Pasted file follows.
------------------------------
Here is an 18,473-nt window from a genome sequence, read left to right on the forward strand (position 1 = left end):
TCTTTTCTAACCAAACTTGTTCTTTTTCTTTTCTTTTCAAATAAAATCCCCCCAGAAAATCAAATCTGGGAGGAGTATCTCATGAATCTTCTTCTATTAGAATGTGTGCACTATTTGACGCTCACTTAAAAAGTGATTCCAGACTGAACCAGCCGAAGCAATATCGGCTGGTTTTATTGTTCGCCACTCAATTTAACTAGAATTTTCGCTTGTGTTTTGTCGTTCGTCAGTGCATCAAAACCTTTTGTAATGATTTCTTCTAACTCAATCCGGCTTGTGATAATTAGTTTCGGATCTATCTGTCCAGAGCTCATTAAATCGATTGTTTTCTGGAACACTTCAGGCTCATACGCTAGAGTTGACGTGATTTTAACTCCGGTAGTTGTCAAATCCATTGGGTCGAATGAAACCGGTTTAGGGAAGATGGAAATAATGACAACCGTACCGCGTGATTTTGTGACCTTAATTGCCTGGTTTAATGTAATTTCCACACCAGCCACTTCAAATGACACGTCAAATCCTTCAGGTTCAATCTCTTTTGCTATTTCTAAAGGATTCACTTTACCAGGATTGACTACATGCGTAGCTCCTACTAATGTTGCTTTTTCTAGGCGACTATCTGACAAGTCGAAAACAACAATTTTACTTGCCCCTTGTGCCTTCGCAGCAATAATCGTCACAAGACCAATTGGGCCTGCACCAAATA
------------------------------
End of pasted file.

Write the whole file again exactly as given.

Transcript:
Here is an 18,473-nt window from a genome sequence, read left to right on the forward strand (position 1 = left end):
TCTTTTCTAACCAAACTTGTTCTTTTTCTTTTCTTTTCAAATAAAATCCCCCCAGAAAATCAAATCTGGGAGGAGTATCTCATGAATCTTCTTCTATTAGAATGTGTGCACTATTTGACGCTCACTTAAAAAGTGATTCCAGACTGAACCAGCCGAAGCAATATCGGCTGGTTTTATTGTTCGCCACTCAATTTAACTAGAATTTTCGCTTGTGTTTTGTCGTTCGTCAGTGCATCAAAACCTTTTGTAATGATTTCTTCTAACTCAATCCGGCTTGTGATAATTAGTTTCGGATCTATCTGTCCAGAGCTCATTAAATCGATTGTTTTCTGGAACACTTCAGGCTCATACGCTAGAGTTGACGTGATTTTAACTCCGGTAGTTGTCAAATCCATTGGGTCGAATGAAACCGGTTTAGGGAAGATGGAAATAATGACAACCGTACCGCGTGATTTTGTGACCTTAATTGCCTGGTTTAATGTAATTTCCACACCAGCCACTTCAAATGACACGTCAAATCCTTCAGGTTCAATCTCTTTTGCTATTTCTAAAGGATTCACTTTACCAGGATTGACTACATGCGTAGCTCCTACTAATGTTGCTTTTTCTAGGCGACTATCTGACAAGTCGAAAACAACAATTTTACTTGCCCCTTGTGCCTTCGCAGCAATAATCGTCACAAGACCAATTGGGCCTGCACCAAATA